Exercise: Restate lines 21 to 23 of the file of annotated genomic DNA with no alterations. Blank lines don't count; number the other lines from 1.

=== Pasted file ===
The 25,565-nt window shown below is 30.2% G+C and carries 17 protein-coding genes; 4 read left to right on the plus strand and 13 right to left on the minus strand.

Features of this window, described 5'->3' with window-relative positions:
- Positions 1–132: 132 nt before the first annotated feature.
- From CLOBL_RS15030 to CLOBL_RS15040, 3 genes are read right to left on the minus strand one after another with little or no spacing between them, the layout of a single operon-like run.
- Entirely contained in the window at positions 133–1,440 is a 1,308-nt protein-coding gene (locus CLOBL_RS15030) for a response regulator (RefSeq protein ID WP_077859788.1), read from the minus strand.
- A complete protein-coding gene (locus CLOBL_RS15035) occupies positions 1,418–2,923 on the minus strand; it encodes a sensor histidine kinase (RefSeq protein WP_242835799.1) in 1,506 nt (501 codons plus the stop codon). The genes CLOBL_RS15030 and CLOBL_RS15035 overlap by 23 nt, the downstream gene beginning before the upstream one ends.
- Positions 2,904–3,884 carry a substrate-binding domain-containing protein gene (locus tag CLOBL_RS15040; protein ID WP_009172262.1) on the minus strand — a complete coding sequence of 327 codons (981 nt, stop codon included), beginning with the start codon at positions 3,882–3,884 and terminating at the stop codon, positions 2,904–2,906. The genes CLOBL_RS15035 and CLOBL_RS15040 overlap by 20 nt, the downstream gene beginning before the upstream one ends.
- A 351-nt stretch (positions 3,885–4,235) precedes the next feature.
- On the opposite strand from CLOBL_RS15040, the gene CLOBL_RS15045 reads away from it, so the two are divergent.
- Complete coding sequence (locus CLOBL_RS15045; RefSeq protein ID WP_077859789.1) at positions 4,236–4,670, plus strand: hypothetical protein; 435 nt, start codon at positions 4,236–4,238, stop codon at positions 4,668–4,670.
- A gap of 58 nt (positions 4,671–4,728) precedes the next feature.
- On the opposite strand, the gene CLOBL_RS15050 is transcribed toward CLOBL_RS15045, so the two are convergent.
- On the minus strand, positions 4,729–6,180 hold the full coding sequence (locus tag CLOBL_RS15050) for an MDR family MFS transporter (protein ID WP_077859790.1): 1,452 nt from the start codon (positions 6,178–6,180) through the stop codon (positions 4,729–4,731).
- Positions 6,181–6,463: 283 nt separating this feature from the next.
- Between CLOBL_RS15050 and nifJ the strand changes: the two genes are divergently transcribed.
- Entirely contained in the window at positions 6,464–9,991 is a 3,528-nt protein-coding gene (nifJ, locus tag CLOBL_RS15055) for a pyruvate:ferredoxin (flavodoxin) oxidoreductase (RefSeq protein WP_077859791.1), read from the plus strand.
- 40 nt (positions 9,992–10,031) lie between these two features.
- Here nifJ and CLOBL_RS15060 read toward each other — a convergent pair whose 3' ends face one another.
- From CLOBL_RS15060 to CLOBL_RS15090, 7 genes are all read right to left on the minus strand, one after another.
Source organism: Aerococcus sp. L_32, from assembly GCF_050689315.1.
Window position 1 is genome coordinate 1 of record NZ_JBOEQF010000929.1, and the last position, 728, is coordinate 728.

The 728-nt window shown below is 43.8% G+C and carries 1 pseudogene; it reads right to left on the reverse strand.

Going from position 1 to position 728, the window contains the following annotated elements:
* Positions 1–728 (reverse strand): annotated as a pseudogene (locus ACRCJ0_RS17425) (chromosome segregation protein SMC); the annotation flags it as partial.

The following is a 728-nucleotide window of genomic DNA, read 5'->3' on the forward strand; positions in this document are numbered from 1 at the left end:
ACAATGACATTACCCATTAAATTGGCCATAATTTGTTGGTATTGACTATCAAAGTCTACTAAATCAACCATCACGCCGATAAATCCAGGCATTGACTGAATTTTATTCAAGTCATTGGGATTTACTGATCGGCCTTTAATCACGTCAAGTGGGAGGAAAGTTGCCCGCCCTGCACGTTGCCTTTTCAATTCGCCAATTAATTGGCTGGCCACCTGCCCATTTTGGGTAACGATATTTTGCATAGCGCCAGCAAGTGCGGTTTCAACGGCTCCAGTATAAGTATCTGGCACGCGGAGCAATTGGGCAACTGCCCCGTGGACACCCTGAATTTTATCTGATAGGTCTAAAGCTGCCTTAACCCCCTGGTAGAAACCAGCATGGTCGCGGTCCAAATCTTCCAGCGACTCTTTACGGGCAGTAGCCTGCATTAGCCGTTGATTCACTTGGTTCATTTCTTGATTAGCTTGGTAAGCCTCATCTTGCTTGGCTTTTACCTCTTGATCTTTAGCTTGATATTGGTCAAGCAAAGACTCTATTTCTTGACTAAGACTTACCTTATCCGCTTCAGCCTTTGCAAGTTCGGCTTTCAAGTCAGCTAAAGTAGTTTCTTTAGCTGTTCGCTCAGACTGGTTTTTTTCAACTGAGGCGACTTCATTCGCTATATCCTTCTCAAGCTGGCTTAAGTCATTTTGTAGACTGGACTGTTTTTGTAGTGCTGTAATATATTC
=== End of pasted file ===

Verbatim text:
Window position 1 is genome coordinate 1 of record NZ_JBOEQF010000929.1, and the last position, 728, is coordinate 728.

The 728-nt window shown below is 43.8% G+C and carries 1 pseudogene; it reads right to left on the reverse strand.

Going from position 1 to position 728, the window contains the following annotated elements: